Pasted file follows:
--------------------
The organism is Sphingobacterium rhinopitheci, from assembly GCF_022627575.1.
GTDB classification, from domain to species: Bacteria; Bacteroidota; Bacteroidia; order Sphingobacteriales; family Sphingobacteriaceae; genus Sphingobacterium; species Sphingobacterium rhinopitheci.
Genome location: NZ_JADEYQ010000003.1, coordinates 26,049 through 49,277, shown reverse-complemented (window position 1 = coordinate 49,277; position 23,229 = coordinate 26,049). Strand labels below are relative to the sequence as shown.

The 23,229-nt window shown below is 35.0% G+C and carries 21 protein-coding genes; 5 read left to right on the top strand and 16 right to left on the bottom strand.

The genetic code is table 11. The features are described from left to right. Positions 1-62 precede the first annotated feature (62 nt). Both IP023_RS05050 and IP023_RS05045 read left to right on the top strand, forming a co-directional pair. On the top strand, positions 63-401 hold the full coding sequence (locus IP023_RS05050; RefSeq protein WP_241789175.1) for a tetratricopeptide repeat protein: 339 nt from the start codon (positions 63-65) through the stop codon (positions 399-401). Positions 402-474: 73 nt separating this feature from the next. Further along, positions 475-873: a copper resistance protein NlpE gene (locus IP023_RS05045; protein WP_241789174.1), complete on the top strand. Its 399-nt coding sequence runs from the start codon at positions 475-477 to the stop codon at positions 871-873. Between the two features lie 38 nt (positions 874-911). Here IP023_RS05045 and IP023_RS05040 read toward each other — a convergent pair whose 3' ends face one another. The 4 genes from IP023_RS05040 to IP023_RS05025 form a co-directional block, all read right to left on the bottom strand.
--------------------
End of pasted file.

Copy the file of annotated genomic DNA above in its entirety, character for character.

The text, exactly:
The organism is Sphingobacterium rhinopitheci, from assembly GCF_022627575.1.
GTDB classification, from domain to species: Bacteria; Bacteroidota; Bacteroidia; order Sphingobacteriales; family Sphingobacteriaceae; genus Sphingobacterium; species Sphingobacterium rhinopitheci.
Genome location: NZ_JADEYQ010000003.1, coordinates 26,049 through 49,277, shown reverse-complemented (window position 1 = coordinate 49,277; position 23,229 = coordinate 26,049). Strand labels below are relative to the sequence as shown.

The 23,229-nt window shown below is 35.0% G+C and carries 21 protein-coding genes; 5 read left to right on the top strand and 16 right to left on the bottom strand.

The genetic code is table 11. The features are described from left to right. Positions 1-62 precede the first annotated feature (62 nt). Both IP023_RS05050 and IP023_RS05045 read left to right on the top strand, forming a co-directional pair. On the top strand, positions 63-401 hold the full coding sequence (locus IP023_RS05050; RefSeq protein WP_241789175.1) for a tetratricopeptide repeat protein: 339 nt from the start codon (positions 63-65) through the stop codon (positions 399-401). Positions 402-474: 73 nt separating this feature from the next. Further along, positions 475-873: a copper resistance protein NlpE gene (locus IP023_RS05045; protein WP_241789174.1), complete on the top strand. Its 399-nt coding sequence runs from the start codon at positions 475-477 to the stop codon at positions 871-873. Between the two features lie 38 nt (positions 874-911). Here IP023_RS05045 and IP023_RS05040 read toward each other — a convergent pair whose 3' ends face one another. The 4 genes from IP023_RS05040 to IP023_RS05025 form a co-directional block, all read right to left on the bottom strand.